Watching me zig and zag as I try to drive along my street, you would be forgiven for thinking a bee had driven in my window. But no, I am merely trying to avoid plunging down the increasing number of potholes that traverse the entire length of the road.
Yes the council attempt to fill them every now and then but they only seem to last about 5 minutes before they are shoogled loose like giant fillings causing yet more problems.
Oh how much brighter my driving life would be if JIm Bachor lived nearby instead of across the ocean in the windy city of Chicago.
Chicago is riddled with potholes and the council have no policy to repair them, so guerilla artist Jim took things into his own hands in a wonderful and imaginative way.
He fills the potholes with unique mosaic artworks.
He started last year with flowers before moving onto ice cream treat this Spring.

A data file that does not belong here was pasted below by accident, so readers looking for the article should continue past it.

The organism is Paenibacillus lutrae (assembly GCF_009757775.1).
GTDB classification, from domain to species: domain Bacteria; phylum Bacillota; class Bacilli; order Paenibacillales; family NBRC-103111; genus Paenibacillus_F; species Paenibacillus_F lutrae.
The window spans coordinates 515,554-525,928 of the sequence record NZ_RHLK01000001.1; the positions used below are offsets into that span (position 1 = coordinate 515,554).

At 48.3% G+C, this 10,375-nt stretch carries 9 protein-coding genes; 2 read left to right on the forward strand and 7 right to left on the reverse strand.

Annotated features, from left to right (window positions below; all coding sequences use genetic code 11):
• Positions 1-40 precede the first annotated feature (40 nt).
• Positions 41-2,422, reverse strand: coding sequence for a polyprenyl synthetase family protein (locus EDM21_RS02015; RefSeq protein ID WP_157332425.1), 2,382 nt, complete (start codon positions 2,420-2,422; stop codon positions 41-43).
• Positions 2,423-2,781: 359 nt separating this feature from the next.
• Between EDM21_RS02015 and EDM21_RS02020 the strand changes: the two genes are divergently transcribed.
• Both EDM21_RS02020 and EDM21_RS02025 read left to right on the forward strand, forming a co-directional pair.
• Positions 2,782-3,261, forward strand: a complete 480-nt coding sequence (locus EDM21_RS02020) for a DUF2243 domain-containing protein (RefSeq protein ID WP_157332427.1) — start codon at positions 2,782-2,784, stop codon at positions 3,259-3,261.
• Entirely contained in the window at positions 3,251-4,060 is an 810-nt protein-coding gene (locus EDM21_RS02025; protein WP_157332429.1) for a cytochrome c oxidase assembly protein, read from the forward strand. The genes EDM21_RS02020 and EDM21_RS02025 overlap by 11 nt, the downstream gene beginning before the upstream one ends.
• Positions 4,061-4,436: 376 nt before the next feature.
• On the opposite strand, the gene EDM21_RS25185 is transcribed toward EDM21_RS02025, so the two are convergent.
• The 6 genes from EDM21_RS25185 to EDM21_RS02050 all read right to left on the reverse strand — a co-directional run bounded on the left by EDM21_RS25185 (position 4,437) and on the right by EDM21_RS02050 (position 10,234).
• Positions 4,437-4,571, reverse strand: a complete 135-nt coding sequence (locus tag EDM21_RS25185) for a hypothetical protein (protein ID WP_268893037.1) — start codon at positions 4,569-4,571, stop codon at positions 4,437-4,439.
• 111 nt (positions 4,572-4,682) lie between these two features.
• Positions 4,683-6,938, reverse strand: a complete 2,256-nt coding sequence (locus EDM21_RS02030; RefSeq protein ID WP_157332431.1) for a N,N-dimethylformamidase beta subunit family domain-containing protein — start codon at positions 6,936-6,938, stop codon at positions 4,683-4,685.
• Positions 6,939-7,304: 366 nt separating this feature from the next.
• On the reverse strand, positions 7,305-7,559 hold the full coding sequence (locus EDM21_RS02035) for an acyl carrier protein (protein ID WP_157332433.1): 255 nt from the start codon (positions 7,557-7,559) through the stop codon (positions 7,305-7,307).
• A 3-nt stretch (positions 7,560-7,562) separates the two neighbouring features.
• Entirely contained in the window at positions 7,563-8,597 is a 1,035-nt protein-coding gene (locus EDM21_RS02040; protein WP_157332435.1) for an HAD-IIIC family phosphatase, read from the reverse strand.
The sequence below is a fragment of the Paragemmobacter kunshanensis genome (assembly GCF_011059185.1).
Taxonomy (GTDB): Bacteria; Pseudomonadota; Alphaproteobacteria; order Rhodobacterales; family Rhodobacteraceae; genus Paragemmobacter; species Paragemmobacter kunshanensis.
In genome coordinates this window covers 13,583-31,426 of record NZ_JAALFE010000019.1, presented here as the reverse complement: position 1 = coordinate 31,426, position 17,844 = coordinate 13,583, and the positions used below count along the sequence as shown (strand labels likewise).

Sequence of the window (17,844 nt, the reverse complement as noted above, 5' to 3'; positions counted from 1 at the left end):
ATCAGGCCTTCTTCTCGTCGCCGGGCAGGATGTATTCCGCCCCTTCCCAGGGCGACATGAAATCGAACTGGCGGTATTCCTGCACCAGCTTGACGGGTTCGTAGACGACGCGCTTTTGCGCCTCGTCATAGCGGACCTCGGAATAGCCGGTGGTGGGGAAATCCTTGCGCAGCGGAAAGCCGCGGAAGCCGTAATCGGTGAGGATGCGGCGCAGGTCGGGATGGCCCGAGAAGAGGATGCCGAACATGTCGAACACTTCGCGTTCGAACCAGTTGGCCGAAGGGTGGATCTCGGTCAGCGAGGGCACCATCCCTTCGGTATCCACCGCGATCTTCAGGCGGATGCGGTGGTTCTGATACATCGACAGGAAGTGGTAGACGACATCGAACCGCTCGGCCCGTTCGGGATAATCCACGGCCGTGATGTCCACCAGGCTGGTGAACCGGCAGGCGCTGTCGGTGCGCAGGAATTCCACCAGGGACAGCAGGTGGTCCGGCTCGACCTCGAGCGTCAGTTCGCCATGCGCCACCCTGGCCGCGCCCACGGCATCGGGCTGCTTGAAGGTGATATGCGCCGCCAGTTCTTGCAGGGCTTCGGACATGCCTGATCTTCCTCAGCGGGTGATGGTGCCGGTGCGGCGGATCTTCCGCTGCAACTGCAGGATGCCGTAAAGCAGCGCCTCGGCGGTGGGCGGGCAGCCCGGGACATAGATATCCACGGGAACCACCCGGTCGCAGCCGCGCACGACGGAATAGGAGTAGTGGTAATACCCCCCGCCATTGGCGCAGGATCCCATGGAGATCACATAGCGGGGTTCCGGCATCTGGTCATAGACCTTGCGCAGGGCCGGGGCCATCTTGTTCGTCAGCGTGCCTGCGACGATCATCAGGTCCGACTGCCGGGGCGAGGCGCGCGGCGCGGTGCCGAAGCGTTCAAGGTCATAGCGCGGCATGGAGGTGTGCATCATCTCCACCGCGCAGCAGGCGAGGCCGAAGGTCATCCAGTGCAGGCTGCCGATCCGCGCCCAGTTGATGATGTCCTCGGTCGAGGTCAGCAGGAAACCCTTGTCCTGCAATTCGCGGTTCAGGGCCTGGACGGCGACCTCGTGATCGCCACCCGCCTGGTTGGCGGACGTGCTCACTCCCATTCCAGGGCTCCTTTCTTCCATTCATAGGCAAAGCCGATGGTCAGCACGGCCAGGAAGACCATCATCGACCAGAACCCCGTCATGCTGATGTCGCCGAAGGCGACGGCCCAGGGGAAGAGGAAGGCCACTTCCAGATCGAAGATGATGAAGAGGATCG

Inspired by ancient history and art, Bachor considers his work as the mark he is going to leave in the world. He hand-cuts thousands of small pieces of Italian glass and marble to create these works that constitute a playful demonstration as a protest against the disinterest of the town’s council.
Each piece takes about ten hourse for the concrete to set hard so he places cones around them to protect them from the traffic...
“Using the same materials, tools and methods of the archaic craftsmen, I create mosaics that speak of modern things in an ancient voice. My work locks into mortar unexpected concepts drawn from the present,” he writes about his work.
He creates the mosaics at his home, using coloured marble and glass - materials which can be preserved for thousands of years and then glues the marble and glass to a cheesecloth before filling the pothole with wet concrete on site and setting the art into the cavity.
Hot water is then poured over the artwork to loosen off the cheesecloth, leaving the art in the concrete with only a couple of cones to protect it from oncoming traffic while it dries.
But the artist, who says people are now starting to recognise him in public, always returns to the scene eight hours after the installation to photograph the final product.
I don't know about you but driving over a big ice cream popsicle would certainly put a big smile on my face...